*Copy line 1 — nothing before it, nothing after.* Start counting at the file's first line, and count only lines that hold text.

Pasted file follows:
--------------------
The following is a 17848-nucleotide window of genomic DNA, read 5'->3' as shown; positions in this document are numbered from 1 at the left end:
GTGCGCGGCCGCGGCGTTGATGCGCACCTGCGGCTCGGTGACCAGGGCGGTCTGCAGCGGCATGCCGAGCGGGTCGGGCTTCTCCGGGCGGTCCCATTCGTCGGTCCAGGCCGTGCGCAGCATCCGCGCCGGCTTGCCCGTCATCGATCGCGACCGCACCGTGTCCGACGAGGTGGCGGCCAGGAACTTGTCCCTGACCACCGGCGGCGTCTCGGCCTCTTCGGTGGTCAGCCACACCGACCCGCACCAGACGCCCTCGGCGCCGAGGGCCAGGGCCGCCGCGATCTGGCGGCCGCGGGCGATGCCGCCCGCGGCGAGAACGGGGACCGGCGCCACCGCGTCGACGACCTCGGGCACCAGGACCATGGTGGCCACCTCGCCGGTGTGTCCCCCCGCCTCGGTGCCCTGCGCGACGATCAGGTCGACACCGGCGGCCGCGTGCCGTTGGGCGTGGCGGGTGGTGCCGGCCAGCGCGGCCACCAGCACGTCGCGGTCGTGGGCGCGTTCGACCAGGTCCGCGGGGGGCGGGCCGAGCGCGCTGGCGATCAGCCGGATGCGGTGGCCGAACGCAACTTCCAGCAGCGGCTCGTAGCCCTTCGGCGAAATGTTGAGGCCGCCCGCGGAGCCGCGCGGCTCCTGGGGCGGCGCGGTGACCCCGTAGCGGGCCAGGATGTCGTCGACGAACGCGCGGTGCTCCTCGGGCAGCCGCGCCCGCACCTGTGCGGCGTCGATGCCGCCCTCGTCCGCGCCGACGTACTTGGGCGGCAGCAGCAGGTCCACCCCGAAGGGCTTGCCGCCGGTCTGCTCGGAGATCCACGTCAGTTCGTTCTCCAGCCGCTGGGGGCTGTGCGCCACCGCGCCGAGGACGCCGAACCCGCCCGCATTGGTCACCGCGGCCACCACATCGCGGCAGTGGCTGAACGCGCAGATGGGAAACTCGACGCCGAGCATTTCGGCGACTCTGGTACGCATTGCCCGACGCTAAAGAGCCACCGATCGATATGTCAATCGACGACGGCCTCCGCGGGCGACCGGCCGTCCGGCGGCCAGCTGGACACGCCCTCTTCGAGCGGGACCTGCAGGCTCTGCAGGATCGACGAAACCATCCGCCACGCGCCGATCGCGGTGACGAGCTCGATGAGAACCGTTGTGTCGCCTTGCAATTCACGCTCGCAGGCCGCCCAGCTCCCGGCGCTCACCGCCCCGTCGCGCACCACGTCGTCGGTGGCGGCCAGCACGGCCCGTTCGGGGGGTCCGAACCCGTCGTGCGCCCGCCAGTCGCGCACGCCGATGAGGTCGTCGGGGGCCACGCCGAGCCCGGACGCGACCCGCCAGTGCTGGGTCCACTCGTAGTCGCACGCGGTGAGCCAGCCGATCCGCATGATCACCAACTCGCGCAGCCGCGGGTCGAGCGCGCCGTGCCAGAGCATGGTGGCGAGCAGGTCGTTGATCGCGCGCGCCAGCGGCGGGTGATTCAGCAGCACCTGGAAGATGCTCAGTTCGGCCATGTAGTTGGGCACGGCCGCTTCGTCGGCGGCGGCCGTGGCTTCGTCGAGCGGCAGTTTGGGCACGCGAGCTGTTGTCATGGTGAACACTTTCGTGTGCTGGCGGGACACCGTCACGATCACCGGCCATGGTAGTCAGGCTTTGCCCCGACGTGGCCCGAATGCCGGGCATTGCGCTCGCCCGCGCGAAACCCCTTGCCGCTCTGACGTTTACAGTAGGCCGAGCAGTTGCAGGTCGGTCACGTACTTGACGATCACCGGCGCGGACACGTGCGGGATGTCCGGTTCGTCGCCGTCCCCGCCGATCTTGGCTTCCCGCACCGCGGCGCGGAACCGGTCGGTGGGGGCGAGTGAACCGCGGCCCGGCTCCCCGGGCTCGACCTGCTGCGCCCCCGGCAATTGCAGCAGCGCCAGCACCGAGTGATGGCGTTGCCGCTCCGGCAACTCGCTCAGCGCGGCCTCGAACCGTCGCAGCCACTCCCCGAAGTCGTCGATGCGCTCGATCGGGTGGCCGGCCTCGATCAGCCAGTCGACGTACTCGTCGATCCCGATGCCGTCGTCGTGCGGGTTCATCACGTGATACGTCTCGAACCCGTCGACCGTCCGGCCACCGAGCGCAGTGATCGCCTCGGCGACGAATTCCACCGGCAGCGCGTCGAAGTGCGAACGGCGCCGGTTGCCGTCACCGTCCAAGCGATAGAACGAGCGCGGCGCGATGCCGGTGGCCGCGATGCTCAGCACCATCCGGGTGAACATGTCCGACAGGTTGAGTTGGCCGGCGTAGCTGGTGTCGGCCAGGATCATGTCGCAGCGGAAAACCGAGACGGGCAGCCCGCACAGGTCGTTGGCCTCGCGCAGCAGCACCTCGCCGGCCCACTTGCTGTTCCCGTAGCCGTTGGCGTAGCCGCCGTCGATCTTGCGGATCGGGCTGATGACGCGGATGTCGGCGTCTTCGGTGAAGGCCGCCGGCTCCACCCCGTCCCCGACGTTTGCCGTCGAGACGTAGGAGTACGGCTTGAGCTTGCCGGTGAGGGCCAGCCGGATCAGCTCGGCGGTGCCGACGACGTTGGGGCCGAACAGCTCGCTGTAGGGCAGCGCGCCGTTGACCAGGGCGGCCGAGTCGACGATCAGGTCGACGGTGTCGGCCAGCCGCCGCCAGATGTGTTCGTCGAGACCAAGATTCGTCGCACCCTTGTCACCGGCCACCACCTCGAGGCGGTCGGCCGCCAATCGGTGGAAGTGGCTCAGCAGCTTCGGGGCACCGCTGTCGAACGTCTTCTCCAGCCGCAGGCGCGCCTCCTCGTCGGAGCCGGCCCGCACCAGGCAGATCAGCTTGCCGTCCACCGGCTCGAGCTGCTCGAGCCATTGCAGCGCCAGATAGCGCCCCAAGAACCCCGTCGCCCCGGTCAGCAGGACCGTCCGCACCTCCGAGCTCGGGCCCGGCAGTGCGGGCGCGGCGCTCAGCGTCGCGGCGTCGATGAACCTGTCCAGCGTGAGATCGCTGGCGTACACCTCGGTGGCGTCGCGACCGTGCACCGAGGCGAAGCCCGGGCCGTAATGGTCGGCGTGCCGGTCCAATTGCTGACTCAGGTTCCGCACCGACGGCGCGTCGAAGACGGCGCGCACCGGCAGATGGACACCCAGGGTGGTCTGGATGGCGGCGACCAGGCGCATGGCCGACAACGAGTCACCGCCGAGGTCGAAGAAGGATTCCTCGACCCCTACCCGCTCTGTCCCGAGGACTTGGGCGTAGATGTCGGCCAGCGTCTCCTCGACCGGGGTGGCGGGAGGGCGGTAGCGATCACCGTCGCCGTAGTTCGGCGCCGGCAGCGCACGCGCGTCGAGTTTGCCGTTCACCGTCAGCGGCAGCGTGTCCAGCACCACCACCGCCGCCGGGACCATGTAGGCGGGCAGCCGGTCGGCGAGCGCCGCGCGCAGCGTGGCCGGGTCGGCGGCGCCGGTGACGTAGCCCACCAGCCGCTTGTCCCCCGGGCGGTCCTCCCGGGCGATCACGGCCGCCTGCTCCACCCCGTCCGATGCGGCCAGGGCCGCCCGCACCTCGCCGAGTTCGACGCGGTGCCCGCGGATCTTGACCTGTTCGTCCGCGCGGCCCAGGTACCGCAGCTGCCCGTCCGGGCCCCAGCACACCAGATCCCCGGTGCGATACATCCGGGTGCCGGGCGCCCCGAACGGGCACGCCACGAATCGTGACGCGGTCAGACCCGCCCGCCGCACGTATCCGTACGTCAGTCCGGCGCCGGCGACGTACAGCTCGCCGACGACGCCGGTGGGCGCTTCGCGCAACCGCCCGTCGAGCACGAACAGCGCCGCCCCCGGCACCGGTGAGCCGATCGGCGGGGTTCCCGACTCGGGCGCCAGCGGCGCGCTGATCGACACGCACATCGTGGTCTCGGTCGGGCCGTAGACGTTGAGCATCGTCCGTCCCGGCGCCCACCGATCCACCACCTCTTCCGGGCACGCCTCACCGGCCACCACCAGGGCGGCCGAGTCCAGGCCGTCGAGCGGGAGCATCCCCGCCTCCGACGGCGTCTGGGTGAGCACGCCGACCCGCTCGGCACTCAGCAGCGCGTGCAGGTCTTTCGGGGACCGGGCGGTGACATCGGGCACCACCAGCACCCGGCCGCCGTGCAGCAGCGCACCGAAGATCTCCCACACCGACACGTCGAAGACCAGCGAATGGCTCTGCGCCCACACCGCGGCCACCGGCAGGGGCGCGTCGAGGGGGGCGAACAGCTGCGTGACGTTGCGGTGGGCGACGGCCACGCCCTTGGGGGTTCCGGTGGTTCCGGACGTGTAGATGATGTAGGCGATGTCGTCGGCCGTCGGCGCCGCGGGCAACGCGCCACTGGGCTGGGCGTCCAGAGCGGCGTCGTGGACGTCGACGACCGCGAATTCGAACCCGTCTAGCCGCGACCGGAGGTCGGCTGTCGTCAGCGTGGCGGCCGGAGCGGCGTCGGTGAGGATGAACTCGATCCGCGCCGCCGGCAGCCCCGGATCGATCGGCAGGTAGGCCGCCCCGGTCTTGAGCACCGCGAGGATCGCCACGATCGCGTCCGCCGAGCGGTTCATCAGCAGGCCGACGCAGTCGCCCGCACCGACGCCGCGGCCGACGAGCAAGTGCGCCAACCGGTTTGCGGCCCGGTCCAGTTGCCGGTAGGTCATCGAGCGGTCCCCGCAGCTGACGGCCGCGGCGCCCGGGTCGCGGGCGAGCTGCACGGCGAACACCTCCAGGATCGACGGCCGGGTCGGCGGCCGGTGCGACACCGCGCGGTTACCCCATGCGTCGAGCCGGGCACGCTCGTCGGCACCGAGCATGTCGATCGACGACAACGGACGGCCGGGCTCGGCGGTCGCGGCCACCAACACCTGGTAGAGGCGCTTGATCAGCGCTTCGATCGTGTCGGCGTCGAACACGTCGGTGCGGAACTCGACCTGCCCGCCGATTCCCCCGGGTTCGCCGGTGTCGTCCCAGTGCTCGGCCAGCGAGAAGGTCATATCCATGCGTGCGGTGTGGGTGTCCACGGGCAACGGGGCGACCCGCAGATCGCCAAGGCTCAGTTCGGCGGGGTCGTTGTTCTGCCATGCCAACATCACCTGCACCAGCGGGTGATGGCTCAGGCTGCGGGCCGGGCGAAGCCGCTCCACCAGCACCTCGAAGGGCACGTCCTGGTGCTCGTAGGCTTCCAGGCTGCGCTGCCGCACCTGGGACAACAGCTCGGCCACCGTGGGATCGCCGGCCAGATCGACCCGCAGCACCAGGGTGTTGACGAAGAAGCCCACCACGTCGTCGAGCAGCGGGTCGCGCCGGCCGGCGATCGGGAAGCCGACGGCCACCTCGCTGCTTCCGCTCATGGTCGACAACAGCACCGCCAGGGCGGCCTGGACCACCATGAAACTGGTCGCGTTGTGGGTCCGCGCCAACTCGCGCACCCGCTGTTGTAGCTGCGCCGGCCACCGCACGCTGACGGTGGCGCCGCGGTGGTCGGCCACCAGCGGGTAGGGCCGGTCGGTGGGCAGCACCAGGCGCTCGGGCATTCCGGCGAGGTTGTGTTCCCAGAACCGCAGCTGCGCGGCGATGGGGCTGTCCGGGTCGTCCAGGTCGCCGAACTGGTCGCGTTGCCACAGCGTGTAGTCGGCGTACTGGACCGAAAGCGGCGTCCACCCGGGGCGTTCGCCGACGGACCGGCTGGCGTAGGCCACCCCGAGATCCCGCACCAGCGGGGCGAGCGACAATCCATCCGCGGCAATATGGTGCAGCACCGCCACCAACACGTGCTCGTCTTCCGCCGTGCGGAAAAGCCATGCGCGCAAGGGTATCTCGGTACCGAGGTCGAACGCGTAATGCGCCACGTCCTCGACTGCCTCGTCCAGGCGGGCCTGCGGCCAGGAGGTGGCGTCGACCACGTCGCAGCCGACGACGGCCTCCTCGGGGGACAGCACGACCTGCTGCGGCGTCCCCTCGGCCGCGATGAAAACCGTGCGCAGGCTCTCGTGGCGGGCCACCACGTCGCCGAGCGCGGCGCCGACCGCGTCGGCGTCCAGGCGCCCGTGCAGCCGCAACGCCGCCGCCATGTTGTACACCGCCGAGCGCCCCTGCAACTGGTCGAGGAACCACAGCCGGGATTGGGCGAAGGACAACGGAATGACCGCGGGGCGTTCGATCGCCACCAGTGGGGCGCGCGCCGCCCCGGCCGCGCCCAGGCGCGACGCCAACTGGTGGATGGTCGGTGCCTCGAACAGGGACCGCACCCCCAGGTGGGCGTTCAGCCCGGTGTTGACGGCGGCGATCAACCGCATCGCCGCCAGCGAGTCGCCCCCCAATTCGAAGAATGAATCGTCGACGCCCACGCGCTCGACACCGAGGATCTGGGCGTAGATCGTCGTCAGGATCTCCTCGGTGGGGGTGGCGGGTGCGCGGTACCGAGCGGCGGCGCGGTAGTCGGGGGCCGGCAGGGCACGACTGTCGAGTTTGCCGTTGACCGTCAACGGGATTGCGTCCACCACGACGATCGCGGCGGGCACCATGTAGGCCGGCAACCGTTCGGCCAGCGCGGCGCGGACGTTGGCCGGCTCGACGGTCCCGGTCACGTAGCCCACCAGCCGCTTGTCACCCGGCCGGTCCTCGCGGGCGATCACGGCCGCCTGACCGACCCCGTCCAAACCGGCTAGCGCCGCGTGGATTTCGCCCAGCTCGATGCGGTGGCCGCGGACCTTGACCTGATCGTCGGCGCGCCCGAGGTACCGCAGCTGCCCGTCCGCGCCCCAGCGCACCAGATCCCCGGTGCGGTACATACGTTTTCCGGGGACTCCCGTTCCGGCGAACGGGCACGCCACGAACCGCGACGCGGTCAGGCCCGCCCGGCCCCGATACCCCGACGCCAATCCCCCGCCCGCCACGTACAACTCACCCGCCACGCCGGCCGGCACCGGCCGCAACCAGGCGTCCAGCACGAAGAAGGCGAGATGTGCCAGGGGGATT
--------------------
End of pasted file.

The following is a 17848-nucleotide window of genomic DNA, read 5'->3' as shown; positions in this document are numbered from 1 at the left end: